The newest information that Statistics Canada has released on Friday shows that the sales of legal recreational cannabis in Canada have dramatically fallen all over the country.

The revenue from legal cannabis used by adults was close to $123 million in September, which is a 2.4% drop compared to the $126 million in sales that the country acquired during August.

New Brunswick province has suffered the greatest losses. They sold 40% less cannabis in September, compared to August. Their sales went from $5.4 million to just $3.3 million, and because of these losses, the province is now selling their cannabis business to the private sector.

Ontario suffered only a 6% loss, and went from $33.8 million in August, to $31.8 million in September.

On the other hand, the province of Quebec saw a 4.7% rise in sales. Currently, there are 28 legal stores that sell cannabis products, which will not be available to people younger than 21, as of January 2020. This province has also banned the consumption and sale of cannabis edibles, even though edibles are legal in other parts of the country.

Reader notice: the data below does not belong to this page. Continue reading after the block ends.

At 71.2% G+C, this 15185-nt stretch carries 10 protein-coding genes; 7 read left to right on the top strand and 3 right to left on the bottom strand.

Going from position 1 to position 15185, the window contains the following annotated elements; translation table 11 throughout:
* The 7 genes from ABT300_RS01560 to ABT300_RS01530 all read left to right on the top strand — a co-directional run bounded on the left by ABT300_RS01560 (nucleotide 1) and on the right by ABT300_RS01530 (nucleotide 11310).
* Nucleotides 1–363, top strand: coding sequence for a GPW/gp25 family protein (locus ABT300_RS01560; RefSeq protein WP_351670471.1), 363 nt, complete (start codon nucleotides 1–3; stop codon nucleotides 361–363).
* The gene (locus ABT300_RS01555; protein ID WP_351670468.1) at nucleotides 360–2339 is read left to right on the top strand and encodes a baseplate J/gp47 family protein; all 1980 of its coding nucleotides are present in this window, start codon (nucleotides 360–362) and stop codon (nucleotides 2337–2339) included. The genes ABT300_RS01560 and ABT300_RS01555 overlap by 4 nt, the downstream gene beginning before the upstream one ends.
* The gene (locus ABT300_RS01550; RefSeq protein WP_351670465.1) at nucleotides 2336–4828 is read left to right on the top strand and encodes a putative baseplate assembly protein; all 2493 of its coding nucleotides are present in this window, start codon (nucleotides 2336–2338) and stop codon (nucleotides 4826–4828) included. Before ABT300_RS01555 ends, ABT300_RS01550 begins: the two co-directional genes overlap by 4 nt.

Chris Damas, the author of The BCMI Report, believes that the main reason for this drop in sales is that August had 31 days, and September 30. Having in mind that cannabis stores in Canada work 7 days a week, this explanation is somewhat logical.

His other theory is that most people were on vacation in August and had more time to try cannabis-based products, whereas September is the “back-to-school” period when people are generally concentrated on going back to work and their education.

The cannabis industry is just like any other business — it has its ups and downs. As such, it will only be a matter of time before the industry goes back into “high” gear in the following months.